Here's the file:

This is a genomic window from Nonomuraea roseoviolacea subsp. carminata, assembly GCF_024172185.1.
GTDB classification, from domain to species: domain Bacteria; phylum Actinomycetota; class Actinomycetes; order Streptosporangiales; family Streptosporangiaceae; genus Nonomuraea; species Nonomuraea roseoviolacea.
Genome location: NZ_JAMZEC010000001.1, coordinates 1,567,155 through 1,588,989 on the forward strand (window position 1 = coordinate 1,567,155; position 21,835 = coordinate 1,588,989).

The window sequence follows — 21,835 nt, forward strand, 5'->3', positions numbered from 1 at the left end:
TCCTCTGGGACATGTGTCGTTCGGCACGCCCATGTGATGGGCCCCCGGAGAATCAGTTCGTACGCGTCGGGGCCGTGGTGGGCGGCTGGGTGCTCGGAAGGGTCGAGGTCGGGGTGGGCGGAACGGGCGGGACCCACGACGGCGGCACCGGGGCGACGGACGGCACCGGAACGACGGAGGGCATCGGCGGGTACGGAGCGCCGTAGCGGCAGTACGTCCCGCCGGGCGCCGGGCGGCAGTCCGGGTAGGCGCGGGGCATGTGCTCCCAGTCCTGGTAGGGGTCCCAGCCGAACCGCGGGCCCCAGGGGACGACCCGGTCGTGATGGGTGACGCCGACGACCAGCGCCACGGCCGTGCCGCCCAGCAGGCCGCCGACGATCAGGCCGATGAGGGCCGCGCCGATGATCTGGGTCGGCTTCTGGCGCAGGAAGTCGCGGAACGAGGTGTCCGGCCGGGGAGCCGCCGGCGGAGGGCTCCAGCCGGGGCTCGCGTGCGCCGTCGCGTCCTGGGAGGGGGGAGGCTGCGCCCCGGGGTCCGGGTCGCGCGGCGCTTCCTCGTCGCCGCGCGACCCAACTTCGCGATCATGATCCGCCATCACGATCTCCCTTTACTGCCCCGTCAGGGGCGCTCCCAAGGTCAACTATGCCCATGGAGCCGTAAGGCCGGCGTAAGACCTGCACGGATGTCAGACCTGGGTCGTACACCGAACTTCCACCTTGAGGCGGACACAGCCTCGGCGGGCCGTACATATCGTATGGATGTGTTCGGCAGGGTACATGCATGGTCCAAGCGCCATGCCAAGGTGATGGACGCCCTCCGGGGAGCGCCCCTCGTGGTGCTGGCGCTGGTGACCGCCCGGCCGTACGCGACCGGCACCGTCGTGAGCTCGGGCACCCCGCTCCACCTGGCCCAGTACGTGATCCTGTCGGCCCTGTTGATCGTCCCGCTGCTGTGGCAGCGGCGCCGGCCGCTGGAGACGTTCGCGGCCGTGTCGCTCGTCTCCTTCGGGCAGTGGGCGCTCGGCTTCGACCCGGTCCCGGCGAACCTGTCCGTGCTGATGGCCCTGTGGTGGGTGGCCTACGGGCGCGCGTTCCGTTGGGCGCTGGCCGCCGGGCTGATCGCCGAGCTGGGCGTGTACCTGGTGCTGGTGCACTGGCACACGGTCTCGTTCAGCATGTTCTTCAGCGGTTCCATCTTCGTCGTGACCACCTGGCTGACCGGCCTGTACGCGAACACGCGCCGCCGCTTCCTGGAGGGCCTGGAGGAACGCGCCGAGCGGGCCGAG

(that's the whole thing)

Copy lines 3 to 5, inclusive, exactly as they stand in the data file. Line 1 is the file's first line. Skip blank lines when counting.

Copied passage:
Genome location: NZ_JAMZEC010000001.1, coordinates 1,567,155 through 1,588,989 on the forward strand (window position 1 = coordinate 1,567,155; position 21,835 = coordinate 1,588,989).

The window sequence follows — 21,835 nt, forward strand, 5'->3', positions numbered from 1 at the left end:
TCCTCTGGGACATGTGTCGTTCGGCACGCCCATGTGATGGGCCCCCGGAGAATCAGTTCGTACGCGTCGGGGCCGTGGTGGGCGGCTGGGTGCTCGGAAGGGTCGAGGTCGGGGTGGGCGGAACGGGCGGGACCCACGACGGCGGCACCGGGGCGACGGACGGCACCGGAACGACGGAGGGCATCGGCGGGTACGGAGCGCCGTAGCGGCAGTACGTCCCGCCGGGCGCCGGGCGGCAGTCCGGGTAGGCGCGGGGCATGTGCTCCCAGTCCTGGTAGGGGTCCCAGCCGAACCGCGGGCCCCAGGGGACGACCCGGTCGTGATGGGTGACGCCGACGACCAGCGCCACGGCCGTGCCGCCCAGCAGGCCGCCGACGATCAGGCCGATGAGGGCCGCGCCGATGATCTGGGTCGGCTTCTGGCGCAGGAAGTCGCGGAACGAGGTGTCCGGCCGGGGAGCCGCCGGCGGAGGGCTCCAGCCGGGGCTCGCGTGCGCCGTCGCGTCCTGGGAGGGGGGAGGCTGCGCCCCGGGGTCCGGGTCGCGCGGCGCTTCCTCGTCGCCGCGCGACCCAACTTCGCGATCATGATCCGCCATCACGATCTCCCTTTACTGCCCCGTCAGGGGCGCTCCCAAGGTCAACTATGCCCATGGAGCCGTAAGGCCGGCGTAAGACCTGCACGGATGTCAGACCTGGGTCGTACACCGAACTTCCACCTTGAGGCGGACACAGCCTCGGCGGGCCGTACATATCGTATGGATGTGTTCGGCAGGGTACATGCATGGTCCAAGCGCCATGCCAAGGTGATGGACGCCCTCCGGGGAGCGCCCCTCGTGGTGCTGGCGCTGGTGACCGCCCGGCCGTACGCGACCGGCACCGTCGTGAGCTCGGGCACCCCGCTCCACCTGGCCCAGTACGTGATCCTGTCGGCCCTGTTGATCGTCCCGCTGCTGTGGCAGCGGCGCCGGCCGCTGGAGACGTTCGCGGCCGTGTCGCTCGTCTCCTTCGGGCAGTGGGCGCTCGGCTTCGACCCGGTCCCGGCGAACCTGTCCGTGCTGATGGCCCTGTGGTGGGTGGCCTACGGGCGCGCGTTCCGTTGGGCGCTGGCCGCCGGGCTGATCGCCGAGCTGGGCGTGTACCTGGTGCTGGTGCACTGGCACACGGTCTCGTTCAGCATGTTCTTCAGCGGTTCCATCTTCGTCGTGACCACCTGGCTGACCGGCCTGTACGCGAACACGCGCCGCCGCTTCCTGGAGGGCCTGGAGGAACGCGCCGAGCGGGCCGAG